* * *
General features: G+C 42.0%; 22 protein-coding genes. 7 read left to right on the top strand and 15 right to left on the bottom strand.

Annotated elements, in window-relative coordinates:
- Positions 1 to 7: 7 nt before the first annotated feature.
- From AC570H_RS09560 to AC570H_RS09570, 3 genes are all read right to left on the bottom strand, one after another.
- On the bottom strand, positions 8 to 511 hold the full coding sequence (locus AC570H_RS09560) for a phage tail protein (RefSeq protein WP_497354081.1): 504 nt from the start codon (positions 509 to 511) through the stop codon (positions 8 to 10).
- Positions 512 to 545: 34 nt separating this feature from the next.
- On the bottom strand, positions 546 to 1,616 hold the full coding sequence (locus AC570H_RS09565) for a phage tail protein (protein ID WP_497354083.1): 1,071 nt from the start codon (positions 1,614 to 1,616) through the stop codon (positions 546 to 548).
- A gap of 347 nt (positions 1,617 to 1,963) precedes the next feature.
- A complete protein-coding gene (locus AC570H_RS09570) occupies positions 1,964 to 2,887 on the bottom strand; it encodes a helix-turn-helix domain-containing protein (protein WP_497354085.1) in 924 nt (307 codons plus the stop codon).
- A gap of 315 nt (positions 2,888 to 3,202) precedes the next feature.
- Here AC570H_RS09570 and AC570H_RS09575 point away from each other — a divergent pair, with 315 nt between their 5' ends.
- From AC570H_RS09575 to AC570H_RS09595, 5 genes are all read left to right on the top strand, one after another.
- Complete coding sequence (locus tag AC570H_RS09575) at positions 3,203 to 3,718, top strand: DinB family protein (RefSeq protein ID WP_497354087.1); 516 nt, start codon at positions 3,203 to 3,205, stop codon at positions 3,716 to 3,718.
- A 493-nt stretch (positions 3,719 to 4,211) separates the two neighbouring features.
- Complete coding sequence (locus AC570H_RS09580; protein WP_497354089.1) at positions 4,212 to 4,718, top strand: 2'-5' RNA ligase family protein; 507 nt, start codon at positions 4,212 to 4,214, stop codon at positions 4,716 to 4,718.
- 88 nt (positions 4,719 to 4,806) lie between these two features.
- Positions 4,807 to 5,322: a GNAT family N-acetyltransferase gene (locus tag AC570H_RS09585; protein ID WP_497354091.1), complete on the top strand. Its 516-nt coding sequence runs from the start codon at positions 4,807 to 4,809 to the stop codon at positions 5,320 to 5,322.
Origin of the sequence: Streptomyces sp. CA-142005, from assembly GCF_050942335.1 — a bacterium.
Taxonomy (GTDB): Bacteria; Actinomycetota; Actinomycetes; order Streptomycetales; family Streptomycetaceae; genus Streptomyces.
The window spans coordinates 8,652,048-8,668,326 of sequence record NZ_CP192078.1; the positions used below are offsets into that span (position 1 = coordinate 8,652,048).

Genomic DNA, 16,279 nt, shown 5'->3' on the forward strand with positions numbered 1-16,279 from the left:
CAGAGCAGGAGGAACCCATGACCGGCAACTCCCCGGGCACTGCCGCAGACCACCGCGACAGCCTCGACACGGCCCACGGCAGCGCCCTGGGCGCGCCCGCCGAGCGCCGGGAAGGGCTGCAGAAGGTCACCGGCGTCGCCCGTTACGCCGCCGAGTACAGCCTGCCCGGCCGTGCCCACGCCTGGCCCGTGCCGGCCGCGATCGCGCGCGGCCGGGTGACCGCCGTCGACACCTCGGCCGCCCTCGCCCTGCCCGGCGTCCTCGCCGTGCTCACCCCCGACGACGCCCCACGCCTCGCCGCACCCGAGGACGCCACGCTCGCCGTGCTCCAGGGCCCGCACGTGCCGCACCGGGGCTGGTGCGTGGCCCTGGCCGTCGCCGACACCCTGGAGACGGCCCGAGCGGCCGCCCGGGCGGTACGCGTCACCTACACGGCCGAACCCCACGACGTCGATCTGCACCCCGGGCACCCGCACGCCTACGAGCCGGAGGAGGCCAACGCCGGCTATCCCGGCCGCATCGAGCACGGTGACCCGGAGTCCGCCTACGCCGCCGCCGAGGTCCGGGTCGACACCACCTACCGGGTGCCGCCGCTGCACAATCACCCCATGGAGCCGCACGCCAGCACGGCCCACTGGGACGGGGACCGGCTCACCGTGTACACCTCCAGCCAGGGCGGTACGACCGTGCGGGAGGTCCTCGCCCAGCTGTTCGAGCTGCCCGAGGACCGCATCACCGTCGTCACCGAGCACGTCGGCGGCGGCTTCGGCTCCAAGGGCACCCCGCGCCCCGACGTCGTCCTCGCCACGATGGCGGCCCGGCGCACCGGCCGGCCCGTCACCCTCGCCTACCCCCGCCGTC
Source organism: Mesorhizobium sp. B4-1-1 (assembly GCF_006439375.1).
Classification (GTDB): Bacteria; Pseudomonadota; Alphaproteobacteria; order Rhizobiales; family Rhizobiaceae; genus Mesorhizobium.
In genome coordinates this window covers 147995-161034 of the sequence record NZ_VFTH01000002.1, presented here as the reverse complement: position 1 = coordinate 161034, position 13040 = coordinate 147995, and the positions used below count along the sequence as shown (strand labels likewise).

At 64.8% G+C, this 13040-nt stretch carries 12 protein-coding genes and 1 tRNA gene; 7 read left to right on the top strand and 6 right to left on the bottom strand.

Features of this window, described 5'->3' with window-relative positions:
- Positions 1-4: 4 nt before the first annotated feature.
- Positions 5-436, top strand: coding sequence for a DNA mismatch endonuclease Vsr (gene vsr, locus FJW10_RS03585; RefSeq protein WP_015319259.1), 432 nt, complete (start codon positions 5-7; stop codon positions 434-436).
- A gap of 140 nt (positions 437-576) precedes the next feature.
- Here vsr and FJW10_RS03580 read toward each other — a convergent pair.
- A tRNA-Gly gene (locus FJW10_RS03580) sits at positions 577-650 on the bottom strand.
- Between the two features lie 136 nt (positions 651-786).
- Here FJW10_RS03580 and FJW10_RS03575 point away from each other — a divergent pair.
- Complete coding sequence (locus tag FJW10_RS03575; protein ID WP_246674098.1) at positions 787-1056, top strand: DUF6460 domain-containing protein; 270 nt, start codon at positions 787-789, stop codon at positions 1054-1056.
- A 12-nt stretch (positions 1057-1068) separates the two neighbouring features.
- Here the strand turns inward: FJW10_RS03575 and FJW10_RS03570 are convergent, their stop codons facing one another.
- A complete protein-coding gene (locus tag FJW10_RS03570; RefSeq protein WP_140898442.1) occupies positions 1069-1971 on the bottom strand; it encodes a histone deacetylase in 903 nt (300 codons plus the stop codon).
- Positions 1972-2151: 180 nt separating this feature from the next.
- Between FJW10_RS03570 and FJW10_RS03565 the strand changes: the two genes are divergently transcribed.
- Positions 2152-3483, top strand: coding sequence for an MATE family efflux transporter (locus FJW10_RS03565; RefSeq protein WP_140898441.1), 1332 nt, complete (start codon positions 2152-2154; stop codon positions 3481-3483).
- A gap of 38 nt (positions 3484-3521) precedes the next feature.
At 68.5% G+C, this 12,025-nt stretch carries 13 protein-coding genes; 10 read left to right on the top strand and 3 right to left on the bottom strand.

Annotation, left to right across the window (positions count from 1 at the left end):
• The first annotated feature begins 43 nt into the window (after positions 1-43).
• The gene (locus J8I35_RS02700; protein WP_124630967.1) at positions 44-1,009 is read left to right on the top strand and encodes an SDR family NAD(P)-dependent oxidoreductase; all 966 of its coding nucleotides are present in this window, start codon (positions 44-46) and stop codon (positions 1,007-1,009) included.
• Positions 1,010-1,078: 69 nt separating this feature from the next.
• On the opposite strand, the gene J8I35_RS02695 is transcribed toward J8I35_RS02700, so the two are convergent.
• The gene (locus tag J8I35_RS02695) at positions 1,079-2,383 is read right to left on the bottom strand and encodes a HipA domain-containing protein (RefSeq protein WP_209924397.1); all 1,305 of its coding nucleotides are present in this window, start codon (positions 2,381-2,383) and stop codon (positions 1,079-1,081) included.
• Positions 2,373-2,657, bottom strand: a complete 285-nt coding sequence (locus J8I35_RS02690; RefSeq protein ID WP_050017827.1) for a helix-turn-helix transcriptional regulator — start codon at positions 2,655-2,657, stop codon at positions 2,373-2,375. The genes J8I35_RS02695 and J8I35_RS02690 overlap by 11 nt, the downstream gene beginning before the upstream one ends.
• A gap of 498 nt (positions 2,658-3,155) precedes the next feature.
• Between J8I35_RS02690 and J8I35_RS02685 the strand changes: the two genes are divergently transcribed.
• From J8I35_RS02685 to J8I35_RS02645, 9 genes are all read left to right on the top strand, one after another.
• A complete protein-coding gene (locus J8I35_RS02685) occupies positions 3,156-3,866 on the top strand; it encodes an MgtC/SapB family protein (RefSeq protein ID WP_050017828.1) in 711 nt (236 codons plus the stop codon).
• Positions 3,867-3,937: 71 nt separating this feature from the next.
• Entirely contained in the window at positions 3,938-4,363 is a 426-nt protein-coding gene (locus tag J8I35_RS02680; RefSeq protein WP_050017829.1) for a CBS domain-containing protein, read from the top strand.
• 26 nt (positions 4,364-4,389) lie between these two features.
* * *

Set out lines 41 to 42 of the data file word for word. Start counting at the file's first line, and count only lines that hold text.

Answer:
- Positions 2152-3483, top strand: coding sequence for an MATE family efflux transporter (locus FJW10_RS03565; RefSeq protein WP_140898441.1), 1332 nt, complete (start codon positions 2152-2154; stop codon positions 3481-3483).
- A gap of 38 nt (positions 3484-3521) precedes the next feature.